The best thing about CSS effects is that they are so simple to put in place if you want an image or content to move as the user scrolls down a page.

Just a couple of lines of code will give an effect that will excite people who come to the page, increase engagement and ultimately increase conversions. 

What are parallax CSS effects?

Having a basic text and image content site can be uninspiring for users. Parallax can help to bring pages to life and make it more attractive. It’s a visual effect designed to give greater depth to the website and to help engage the user with the content.  

As the user scrolls down a page the content moves at the same time. Usually, an image scrolls slower or not at all in the background. It’s the effect of 2 layers scrolling at different speeds in the same viewpoint.

How can Parallax effects benefit users?

  1. The effect is visually pleasing for some, it creates a nice optical effect which consciously or subconsciously can make the page more appealing to the reader.
  2. Can be used to present statistics such as this Under the ‘How social are law firms - social icons' section’
  3. Can be used in before/after sections meaning it can be used to break up big sections of text/imagery so the user doesn’t feel like they’re reading an endless post.

Examples of websites who've used it effectively

Here are some sites we’ve built with different levels of parallax:

Other websites who have taken it to another level

How to give your website some depth by creating a simple parallax effect

We will not be using any javascript for this simple effect. There are a number of plugins available that can do the same effect for us but in our opinion, they are over-complicated for this simple task.

Also, there might be a number of ways this effect can be achieved and we only show one of them so other designers and developers might have a different idea of how this should be done.

Step 1: Mark-up

<div class="parallax-effect-container"> <div class="parallax-effect-image" style="background-image: url('//;&amp;image=532')">&nbsp;</div> <div class="parallax-effect-content"><!-- content goes here --></div> </div>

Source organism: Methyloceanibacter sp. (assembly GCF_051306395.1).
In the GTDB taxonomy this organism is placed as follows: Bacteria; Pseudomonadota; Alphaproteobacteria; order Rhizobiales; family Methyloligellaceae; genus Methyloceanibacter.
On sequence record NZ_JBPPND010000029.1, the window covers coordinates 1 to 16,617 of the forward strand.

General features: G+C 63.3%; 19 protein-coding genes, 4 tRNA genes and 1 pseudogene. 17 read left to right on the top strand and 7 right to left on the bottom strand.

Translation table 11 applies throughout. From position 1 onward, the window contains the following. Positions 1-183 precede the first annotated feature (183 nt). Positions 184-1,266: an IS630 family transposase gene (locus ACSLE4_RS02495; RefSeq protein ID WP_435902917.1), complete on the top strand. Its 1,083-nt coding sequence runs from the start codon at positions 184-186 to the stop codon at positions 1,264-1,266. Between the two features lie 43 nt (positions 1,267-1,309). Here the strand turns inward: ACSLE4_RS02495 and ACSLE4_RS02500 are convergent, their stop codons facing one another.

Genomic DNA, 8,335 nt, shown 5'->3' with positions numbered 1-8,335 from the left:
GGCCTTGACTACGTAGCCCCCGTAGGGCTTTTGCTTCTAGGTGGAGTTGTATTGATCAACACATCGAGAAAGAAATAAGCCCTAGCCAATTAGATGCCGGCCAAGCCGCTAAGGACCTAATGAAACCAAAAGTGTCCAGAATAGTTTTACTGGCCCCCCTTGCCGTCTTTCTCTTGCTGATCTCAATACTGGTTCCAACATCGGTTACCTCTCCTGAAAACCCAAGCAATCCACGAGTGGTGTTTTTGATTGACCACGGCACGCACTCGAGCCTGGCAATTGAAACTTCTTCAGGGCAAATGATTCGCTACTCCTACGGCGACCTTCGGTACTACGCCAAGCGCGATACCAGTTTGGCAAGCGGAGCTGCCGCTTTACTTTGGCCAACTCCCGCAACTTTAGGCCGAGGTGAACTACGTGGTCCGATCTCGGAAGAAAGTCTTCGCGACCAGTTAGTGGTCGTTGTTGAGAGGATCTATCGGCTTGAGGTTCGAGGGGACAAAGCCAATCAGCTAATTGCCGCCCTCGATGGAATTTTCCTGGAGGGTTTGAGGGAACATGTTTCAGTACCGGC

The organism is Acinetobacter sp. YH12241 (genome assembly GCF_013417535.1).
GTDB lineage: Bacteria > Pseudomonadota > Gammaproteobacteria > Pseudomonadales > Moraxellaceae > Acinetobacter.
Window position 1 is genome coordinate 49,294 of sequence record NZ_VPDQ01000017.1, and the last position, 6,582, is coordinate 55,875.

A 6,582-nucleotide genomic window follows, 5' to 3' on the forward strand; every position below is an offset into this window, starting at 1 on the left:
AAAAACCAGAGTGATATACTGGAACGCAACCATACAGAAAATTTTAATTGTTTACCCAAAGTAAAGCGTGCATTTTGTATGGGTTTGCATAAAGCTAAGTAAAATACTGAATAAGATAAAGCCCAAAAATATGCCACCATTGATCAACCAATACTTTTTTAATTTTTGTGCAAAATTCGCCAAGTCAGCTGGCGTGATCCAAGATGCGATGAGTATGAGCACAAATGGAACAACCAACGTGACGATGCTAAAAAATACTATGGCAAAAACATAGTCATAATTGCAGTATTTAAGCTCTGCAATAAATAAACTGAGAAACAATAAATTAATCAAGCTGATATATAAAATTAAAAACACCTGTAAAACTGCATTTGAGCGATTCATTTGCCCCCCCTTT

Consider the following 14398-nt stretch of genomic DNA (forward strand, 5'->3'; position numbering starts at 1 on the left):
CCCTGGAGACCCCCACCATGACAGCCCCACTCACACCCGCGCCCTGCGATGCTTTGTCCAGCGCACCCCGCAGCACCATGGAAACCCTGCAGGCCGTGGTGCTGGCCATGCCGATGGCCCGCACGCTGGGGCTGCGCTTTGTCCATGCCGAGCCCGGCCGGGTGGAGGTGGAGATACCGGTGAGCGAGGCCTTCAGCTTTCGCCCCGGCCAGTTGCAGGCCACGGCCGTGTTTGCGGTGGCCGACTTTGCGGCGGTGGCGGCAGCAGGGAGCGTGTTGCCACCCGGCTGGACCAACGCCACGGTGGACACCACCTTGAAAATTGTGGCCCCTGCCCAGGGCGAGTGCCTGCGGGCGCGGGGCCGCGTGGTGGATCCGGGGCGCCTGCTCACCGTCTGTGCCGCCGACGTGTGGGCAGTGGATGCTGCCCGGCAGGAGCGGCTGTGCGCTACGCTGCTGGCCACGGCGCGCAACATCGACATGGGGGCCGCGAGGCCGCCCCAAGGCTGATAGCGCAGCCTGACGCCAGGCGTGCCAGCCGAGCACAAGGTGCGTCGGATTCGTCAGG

Choosing descriptive class names helps when going back and maintaining your code. Notice we have a container for the image and content. The container could hold the image on its own as a background image but there are known issues in Safari with a CSS property we’re using: “background-attachment: fixed”. If you ever have cross-browser support concerns about any of your CSS properties you will find very helpful.

Step 2: Styling

First, we will set properties for our container div that has the role of holding everything together

.parallax-effect-container { height: 400px; overflow: hidden; display: block; margin-top: 200px; margin-bottom: 200px; position: relative; overflow: hidden; }

For the purpose of this example, we have added a fixed height to our container. Different browsers come with different paddings and margins as default and some have no display properties assigned to page elements, therefore, we have to set the basic CSS properties such as overflow, padding, margin and display.

Second, we will set properties for our div with the image and the content container.

.parallax-effect-image { position: absolute; top:0; left:0; width: 100%; height: 100%; bottom: 0; right: 0; background-position: center; background-repeat: no-repeat; background-size: cover; background-attachment: scroll; background-attachment: fixed; } .parallax-effect-content { position: absolute; display: block; max-width: 100%; top: 50%; left: 0; padding: 16px; width: 100%; transform-style: flat; transform: translate3d(0,-50%,0); }

Again we have some personal choices in our styling for these 2 elements. We have chosen to position both absolute and without the z-index CSS property set, they will sit in layers depending on the order of the divs in the mark-up so we have positioned the image div first (as the bottom layer) and the content div second (as the top layer).

As the parent container div is positioned relative it will constrain both absolute children (image and content). We have defined the position, repeat, size and attachment for our background image that is set inline on the element. If you are using a CMS you will find this choice useful as you could set the image link from the cms.

Thirdly, we can add some special styling for our elements. If the image is light then users might struggle reading the text in the content (if any) so we added some opacity to our image and background colour to our container.

.parallax-effect-container { background: black; } .parallax-effect-image { opacity: .7; }

Lastly to explain the content div properties: We have chosen absolute with a top offset of 50%. In that case, if we didn’t transform the div we would have it starting from the middle of the container like so:

But using transform we have changed the Y axis of the content to be offset by half of its height using the value translate3d(0,-50%,0). Translate3d uses x, y and z-axis in that order. We have not changed x and y so they will have the value 0 however we have changed y-axis to be negative 50% and that gives us a central positioning of the content. There are a number of ways this can be achieved.

In the end

We should have something like this:

See our example on codepen: 


See the Pen Super simple parallax by Reflect Dev (@reflectdigital)on CodePen.

Follow us on codepen for more CSS effects 


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